Found this article which describes perfectly the life and awareness of a parent of a child with a food allergy! Please read!
Both of my sons have allergies–food and environmental. My youngest son (6YO) has apparently grown out of his egg, milk, and wheat allergy, but he still has irregular bowel issues which has made us a gluten-free family, mostly dairy-free family.
However, my oldest son (9YO) has not had the luxury of growing out of his food allergy. It pains me that he will have to carry around a backpack or some form of a “pack” forever as it contains everything that could save his life if he ever comes in contact with an allergen. He has several of the “big 8” allergens recognized by the American Academy of Allergy, Asthma, and Immunology. The “big 8” are milk, eggs, soy, wheat, peanuts, shellfish, tree nuts (walnuts, pecans, cashews, pistachios, almonds), fish. Jacob is allergic to soy, peanuts, and shellfish. However, he also has another food allergy that is not a part of the “big 8”–sesame seeds.
This journey of food allergy awareness and discovery really began when Jacob (my oldest) was about 10 months old (although I didn’t know it). Before I begin, a quick sidetone…I am so fascinated with the “mother instinct” God has given mothers. God has frequently given me wisdom when I was absolutely clueless, and didn’t even know what questions to ask. I prayed and just “discovered” a solution which popped into my head after prayer.
Anyway, it was Thanksgiving and I gave Jacob a tiny bit of dressing (Southern version of “stuffing”) as he was on solids and it was soft. I immediately noticed something was wrong. He looked distressed to me. He could breathe, but he just gave me a look of “something’s wrong mommy.” It just so happened that I had seen the movie “Hitch” prior to that where Will Smith’s character has an allergic reaction to shrimp, so I had his dad do an immediate run to the store for Children’s Benadryl. I guesstimated the dosage for his age, and there was an immediate positive response. Believe it or not, I still didn’t think about food allergy as no one in my family or anyone I ever knew had struggled with the ailment.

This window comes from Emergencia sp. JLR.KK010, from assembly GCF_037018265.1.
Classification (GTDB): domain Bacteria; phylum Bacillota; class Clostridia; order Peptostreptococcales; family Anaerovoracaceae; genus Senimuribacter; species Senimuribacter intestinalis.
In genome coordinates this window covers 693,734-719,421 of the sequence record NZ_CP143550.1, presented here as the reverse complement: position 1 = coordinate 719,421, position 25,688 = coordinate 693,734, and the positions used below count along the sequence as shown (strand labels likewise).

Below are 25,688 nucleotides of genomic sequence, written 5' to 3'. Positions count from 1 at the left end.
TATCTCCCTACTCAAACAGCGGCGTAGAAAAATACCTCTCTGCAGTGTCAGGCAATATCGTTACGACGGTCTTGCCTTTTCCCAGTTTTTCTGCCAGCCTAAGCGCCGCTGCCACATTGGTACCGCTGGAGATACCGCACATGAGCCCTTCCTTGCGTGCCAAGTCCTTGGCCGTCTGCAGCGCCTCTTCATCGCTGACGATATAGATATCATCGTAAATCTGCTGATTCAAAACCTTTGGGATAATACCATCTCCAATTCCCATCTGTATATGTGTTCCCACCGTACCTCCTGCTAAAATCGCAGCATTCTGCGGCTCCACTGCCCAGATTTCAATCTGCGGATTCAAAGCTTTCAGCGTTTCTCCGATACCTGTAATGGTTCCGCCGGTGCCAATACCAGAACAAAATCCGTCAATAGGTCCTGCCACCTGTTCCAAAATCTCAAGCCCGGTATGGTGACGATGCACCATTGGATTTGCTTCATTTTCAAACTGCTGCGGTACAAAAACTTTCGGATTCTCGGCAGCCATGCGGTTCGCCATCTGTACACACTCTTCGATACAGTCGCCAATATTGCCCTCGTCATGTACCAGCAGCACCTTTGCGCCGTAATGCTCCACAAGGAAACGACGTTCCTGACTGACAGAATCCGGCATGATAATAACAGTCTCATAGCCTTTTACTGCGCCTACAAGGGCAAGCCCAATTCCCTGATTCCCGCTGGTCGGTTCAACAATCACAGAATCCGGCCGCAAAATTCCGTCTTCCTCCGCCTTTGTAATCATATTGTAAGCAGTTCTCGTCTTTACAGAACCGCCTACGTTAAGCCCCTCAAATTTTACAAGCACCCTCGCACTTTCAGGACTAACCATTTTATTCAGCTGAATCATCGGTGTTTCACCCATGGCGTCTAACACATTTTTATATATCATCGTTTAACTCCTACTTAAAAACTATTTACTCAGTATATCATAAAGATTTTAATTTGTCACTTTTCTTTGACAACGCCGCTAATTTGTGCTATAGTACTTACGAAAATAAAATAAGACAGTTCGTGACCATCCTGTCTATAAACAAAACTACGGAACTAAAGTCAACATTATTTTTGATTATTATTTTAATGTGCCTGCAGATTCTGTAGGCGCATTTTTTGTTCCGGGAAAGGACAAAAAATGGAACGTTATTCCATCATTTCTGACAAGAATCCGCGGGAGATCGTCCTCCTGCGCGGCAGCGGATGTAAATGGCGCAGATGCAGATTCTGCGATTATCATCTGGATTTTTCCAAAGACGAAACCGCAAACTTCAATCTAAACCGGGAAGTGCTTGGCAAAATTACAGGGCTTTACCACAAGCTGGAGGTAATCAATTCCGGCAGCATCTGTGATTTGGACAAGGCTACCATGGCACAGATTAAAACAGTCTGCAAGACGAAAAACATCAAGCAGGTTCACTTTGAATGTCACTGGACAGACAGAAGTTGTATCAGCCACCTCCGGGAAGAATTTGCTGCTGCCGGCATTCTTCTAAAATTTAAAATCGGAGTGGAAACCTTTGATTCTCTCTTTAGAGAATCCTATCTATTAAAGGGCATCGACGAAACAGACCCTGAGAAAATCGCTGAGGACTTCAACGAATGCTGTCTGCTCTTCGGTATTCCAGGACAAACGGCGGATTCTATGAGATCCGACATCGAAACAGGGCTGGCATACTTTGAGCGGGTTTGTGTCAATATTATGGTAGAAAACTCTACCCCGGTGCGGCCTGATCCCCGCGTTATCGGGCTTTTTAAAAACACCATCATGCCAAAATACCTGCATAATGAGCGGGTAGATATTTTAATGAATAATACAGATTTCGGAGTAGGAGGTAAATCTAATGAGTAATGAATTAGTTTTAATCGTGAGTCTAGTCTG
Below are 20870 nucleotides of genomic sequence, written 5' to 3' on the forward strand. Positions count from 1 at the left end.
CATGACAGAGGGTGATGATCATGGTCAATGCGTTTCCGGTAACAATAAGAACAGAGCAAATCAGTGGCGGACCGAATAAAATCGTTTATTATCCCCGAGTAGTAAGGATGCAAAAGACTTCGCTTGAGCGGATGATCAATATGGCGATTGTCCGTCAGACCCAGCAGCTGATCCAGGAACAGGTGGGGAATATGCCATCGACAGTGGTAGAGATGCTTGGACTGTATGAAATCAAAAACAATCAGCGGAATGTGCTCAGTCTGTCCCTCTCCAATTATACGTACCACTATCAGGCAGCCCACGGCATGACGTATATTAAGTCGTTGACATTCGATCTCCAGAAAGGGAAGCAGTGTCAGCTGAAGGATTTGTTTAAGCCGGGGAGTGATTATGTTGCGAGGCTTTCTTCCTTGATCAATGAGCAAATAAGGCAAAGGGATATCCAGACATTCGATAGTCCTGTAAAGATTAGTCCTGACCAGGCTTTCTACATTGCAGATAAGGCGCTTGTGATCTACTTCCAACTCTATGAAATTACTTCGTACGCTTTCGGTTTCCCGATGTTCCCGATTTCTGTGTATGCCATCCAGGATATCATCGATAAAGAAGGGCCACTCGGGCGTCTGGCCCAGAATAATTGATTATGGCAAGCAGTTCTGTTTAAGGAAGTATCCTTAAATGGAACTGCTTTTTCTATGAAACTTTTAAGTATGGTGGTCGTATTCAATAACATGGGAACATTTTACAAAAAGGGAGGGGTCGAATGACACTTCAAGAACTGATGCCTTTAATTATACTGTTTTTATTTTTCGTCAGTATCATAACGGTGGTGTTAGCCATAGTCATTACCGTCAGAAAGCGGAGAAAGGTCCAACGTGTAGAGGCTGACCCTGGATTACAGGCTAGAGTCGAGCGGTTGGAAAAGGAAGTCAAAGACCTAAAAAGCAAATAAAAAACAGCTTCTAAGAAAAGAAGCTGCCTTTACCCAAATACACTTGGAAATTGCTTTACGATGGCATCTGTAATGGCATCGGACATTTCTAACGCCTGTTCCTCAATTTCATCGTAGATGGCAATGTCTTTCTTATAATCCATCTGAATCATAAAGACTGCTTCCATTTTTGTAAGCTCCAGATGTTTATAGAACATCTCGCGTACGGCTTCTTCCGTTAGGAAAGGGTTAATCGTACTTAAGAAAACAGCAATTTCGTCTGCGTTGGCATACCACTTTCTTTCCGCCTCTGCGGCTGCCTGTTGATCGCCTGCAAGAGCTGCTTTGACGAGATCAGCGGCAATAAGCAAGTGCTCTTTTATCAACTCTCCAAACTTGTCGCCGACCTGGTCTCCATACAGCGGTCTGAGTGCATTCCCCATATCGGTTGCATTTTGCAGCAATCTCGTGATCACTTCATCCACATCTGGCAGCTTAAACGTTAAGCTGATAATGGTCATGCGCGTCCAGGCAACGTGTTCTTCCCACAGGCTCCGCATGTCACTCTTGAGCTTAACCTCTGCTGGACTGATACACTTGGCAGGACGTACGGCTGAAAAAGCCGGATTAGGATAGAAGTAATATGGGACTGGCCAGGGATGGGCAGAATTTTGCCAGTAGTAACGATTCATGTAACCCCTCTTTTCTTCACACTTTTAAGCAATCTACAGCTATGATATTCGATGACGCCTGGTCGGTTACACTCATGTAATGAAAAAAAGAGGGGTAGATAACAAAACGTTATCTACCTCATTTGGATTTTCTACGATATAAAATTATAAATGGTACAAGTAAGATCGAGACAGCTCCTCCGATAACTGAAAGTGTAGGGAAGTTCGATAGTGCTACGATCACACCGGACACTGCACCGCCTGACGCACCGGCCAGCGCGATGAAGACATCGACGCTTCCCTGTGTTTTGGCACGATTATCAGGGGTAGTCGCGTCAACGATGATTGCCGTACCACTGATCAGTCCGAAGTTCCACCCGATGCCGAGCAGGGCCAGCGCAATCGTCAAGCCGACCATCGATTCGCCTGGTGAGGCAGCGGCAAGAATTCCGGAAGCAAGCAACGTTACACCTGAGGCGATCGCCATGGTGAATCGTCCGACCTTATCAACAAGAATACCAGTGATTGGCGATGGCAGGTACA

However, I did know enough to tell my pediatrician who referred me to an allergist for a skin test. It was determined that there was a 50/50 chance Jacob had a peanut allergy. Then he went to his two day a week preschool three months later where he was given peanut butter, and that traumatic stint to the ER sealed the deal!
Initially, I felt helpless and imprisoned by the labeling of “food allergy.” Unless your child has a food allergy, you have no idea how the world can really be perceived as a dangerous place. Peanut butter (which could literally kill my child) is a staple for most parents, so I lived in a cocoon of fear questioning water fountains, playground equipment, and toys. I also began researching little things that I NEVER considered like lotions (many are made with soy), all processed and canned goods (most are manufactured in a peanut facility), medicines (most have some type of soy casing gel). I even discovered the little sprinkles on cupcakes are made in a peanut facility. WOW!
The hardest part of all that was educating family and friends. Telling me “Oh, there are no peanuts in there” just wasn’t sufficient. I had to know if the packaging “made in a peanut facility” was anywhere on there, if when they cooked, there was cross contamination, etc. One family member was so shocked when my 2YO son asked, “Did you read all the ingredients?” Hahaha That was my first order of business–schooling Jacob on what to say and what NOT to eat.
And, Jacob was such a trooper. I remember his first birthday party. I had already schooled him on his not being able to eat the cake as we just didn’t know what was in it. He was perfectly fine being the ONLY ONE sitting there with no cake or ice cream. The scene just broke my heart. I cried (later at home) more than he ever did! Ha! But, it made me realize I could make something for him and just TAKE IT TO THE PARTY! Genius!!! My baby was never the lone man out again. Fast forward to today…at 9. He really doesn’t even want any cake or ice cream at parties for the most part. He’s not a big sweets eater. (God’s grace :))
This is still a neverending journey. We (me, Jacob, and his little brother Hudson) know the places we all can eat, the foods we all can eat, and which ingredients each of them must avoid. Hudson, however (who does not have a peanut butter or shellfish allergy), will not even touch anything which may have an effect on his brother in anyway! Ha! I, on the other hand, am not as legalistic anymore and now even bring shrimp and some peanut butter products into the house! I am just careful where I eat it, and I clean the area where I ate thoroughly afterwards.
But, I can never let my guard down. Jacob was accidentally given a peanut butter cookie that he thought was a sugar cookie at school last year, which he ate because he knew the school knew he had a peanut allergy–so he trusted them. sigh…He won’t break the code of “No ingredients, no eating it!!” rule again. That incident is really also a contributing factor to why I homeschool. Also because food allergies and environmental allergies (which both boys have) are triggers for upper respiratory/asthmatic issues (which both boys have) as well. That simultaneous journey, however, is a story for another day and another blog…:)